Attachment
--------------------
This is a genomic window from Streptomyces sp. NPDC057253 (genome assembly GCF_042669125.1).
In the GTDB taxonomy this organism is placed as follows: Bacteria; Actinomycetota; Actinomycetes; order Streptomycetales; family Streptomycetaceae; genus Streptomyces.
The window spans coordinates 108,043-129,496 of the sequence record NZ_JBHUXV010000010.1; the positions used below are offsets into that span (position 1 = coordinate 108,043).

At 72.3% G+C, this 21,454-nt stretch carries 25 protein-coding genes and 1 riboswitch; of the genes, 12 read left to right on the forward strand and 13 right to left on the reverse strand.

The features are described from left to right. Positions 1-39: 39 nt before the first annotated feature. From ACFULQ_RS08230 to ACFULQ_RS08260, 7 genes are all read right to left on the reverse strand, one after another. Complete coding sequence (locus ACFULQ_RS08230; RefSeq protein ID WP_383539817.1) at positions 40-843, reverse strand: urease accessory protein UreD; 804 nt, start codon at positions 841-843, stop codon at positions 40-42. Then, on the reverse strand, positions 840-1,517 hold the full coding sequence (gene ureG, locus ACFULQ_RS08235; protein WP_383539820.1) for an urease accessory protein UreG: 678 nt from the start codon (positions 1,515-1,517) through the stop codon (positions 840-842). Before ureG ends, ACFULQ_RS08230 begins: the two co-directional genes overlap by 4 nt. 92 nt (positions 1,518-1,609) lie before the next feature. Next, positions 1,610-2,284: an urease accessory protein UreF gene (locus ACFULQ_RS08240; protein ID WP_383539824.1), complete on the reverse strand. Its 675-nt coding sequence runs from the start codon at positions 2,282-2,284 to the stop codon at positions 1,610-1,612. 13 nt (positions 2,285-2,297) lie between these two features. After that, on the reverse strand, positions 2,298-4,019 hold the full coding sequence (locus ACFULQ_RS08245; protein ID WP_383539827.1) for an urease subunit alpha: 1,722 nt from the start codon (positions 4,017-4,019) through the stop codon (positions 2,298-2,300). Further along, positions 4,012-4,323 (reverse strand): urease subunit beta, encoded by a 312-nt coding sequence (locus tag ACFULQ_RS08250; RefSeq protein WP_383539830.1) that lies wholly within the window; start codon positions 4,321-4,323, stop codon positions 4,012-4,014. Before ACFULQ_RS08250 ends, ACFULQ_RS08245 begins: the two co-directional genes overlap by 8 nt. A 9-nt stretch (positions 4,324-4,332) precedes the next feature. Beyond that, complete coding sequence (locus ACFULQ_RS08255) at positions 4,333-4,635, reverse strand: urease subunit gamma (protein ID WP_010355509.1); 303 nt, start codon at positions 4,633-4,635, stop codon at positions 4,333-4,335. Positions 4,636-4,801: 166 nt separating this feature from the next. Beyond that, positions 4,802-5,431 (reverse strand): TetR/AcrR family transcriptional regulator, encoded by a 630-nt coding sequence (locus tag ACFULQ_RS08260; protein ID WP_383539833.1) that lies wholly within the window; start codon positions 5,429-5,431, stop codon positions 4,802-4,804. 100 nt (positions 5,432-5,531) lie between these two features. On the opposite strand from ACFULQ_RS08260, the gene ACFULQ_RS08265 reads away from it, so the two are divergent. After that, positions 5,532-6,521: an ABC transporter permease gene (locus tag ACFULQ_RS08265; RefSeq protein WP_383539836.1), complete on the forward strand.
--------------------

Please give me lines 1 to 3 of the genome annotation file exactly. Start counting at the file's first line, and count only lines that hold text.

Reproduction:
This is a genomic window from Streptomyces sp. NPDC057253 (genome assembly GCF_042669125.1).
In the GTDB taxonomy this organism is placed as follows: Bacteria; Actinomycetota; Actinomycetes; order Streptomycetales; family Streptomycetaceae; genus Streptomyces.
The window spans coordinates 108,043-129,496 of the sequence record NZ_JBHUXV010000010.1; the positions used below are offsets into that span (position 1 = coordinate 108,043).